De Beauvoir writes about the life of secular ladies and the position of courtesans and reflects on the stereotypes about the “second sex,” which are not only present among men but also among women.
The writer explains why men oppressed women, how women’s roles changed over the centuries, and what social and economic factors ultimately led to their emancipation.
The publication of The Second Sex is considered one of the events that served as a starting point for the start of the second wave of feminism.
Simone de Beauvoir presented a detailed historical analysis and sorted out philosophers’ views, cultural myths, and prejudices. It provided a good theoretical basis for critical discussions of sex and gender issues.
“One Is Not Born, but Rather Becomes, a Woman”
This provocative and somewhat mysterious adage was first heard in 1949 in Beauvoir’s book The Second Sex. It is an expression of the idea that gender identity is formed in the process of life through cultural and social influences.
In other words, Simone de Beauvoir argued that a woman should become who she wants to be and have the opportunity to determine her own destiny.
This principle was revolutionary for its time and significantly impacted the feminist movement. It is one of the key ideas that shaped Simone de Beauvoir’s thought, and that still resonates with modern feminists today.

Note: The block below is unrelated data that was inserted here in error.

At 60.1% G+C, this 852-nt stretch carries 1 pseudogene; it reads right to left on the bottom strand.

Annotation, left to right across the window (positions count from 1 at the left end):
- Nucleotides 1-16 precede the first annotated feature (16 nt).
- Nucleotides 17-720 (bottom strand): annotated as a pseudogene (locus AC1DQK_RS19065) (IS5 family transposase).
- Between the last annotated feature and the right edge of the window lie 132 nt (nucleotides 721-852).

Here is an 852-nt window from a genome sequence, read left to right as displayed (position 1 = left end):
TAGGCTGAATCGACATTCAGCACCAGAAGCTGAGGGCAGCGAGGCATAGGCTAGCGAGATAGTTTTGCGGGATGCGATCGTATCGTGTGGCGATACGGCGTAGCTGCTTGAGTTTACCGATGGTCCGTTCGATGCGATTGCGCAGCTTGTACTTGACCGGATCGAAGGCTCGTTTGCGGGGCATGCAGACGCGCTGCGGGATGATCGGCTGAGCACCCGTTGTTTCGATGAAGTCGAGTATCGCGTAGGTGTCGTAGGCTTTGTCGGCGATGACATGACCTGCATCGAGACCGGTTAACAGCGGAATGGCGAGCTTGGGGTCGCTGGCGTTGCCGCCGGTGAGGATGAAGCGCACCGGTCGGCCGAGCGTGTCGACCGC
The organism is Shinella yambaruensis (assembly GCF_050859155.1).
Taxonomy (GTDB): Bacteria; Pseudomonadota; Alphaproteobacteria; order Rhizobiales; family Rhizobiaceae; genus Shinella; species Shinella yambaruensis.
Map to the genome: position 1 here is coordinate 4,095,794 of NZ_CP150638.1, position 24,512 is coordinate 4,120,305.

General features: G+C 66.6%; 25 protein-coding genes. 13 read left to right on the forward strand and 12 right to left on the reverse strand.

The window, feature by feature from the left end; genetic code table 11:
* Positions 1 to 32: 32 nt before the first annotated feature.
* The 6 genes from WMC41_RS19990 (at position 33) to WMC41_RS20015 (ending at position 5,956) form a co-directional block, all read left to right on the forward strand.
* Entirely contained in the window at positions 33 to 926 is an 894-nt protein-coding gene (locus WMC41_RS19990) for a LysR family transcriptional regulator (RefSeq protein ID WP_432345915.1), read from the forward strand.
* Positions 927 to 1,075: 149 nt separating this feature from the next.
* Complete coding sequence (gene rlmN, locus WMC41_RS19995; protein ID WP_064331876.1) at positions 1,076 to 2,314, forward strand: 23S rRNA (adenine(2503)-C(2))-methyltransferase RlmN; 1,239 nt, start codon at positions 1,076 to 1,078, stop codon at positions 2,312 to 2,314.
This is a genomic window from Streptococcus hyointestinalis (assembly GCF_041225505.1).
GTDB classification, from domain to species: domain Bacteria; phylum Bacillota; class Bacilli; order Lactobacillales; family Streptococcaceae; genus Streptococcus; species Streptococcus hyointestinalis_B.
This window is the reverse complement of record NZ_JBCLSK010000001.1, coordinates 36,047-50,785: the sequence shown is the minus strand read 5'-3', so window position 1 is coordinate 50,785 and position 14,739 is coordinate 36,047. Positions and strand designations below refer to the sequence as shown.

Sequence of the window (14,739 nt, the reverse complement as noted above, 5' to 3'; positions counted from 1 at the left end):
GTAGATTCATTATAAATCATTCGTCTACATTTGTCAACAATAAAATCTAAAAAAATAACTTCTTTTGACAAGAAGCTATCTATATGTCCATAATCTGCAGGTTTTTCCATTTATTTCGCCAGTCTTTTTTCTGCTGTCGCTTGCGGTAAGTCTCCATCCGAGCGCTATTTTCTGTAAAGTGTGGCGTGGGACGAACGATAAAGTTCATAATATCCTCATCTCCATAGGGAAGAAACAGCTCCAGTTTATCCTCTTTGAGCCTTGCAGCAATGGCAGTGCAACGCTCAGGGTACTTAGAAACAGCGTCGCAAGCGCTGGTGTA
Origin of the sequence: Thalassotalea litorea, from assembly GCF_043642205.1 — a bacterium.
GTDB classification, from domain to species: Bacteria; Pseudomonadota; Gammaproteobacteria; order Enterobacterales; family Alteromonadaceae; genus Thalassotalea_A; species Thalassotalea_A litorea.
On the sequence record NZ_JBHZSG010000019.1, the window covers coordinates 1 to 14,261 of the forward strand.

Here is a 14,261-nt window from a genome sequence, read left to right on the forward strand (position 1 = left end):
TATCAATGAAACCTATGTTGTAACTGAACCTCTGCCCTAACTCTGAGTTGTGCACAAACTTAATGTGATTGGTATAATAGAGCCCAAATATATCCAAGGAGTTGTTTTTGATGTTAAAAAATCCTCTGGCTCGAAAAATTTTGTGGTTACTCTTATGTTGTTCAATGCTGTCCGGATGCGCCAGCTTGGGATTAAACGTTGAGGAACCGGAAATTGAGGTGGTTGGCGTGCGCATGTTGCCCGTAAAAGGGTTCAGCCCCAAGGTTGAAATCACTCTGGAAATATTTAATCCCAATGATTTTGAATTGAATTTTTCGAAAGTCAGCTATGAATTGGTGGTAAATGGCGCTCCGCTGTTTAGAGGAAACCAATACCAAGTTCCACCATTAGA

Neither biology, the psyche, nor the economy can predetermine the human female’s appearance in society. Instead, Beauvoir argues that the environment where a woman lives and develops also plays an important role in her becoming a person. Therefore, to become a woman, the individual must be able to identify and develop her own unique capabilities and potential.
In essence, being a woman is not something predetermined but determined by the choices a person makes throughout her life. Roles and norms have changed over the centuries due to social and economic factors such as education, religion, and politics. At the same time, women must be free to create their own identities and not feel limited by the expectations of others.
The Basic Principles of Feminist Existentialism by Simone de Beauvoir
Existential feminism is one of the approaches of the second wave, which, being influenced by existential philosophy and using its premises, namely “being for oneself” and “being in oneself,” seeks to explain gender differences and discrimination against women.
Simone de Beauvoir speaks of these ideas in her book The Second Sex. Being for oneself presupposes observation and freedom, and being in oneself requires being under observation and assimilation of a thing.